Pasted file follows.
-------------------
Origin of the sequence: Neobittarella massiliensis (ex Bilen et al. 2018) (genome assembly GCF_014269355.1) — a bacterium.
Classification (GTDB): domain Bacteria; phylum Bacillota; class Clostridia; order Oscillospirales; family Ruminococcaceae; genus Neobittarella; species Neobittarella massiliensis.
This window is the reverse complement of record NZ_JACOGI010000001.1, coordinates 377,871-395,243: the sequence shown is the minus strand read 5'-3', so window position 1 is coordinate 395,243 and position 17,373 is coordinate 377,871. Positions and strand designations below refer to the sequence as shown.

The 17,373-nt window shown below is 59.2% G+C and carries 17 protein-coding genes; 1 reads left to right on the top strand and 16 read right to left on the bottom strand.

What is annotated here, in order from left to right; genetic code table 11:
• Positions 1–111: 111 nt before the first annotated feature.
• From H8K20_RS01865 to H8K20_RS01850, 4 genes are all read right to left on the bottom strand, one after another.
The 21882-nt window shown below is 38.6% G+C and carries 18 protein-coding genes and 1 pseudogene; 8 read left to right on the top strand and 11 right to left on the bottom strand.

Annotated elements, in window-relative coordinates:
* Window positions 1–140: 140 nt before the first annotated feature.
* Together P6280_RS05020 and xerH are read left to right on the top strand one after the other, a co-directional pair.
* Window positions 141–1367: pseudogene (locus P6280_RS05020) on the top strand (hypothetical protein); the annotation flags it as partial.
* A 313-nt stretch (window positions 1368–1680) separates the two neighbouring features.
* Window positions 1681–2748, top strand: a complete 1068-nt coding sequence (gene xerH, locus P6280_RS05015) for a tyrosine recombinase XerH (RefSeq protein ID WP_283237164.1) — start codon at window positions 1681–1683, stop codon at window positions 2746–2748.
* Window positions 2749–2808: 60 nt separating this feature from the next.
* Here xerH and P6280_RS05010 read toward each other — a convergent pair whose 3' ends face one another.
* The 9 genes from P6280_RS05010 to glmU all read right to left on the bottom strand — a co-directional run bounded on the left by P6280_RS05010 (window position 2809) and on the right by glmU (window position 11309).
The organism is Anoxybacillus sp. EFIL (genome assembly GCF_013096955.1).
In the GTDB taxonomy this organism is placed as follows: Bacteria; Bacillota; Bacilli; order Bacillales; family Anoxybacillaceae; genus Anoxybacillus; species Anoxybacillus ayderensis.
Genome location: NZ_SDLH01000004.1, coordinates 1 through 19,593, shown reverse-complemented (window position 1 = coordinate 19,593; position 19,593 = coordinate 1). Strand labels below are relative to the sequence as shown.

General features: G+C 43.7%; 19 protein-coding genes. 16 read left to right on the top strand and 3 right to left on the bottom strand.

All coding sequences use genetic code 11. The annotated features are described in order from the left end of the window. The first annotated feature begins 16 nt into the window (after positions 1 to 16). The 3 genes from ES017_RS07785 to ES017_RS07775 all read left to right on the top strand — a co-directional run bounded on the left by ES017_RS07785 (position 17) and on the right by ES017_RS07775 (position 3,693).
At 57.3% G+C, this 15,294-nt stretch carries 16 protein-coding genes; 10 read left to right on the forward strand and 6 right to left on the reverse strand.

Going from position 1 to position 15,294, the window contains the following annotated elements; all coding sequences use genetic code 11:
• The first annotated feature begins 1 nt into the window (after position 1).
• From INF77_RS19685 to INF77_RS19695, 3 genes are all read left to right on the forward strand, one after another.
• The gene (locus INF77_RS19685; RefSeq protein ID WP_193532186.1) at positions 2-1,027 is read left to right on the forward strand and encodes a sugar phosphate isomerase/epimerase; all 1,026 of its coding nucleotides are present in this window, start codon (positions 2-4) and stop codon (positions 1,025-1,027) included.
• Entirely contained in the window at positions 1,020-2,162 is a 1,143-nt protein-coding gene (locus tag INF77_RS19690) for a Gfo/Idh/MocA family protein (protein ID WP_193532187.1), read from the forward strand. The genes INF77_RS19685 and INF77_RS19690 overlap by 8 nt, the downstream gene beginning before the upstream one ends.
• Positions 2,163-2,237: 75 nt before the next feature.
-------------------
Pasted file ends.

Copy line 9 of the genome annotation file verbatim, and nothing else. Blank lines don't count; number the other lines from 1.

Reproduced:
Annotated elements, in window-relative coordinates: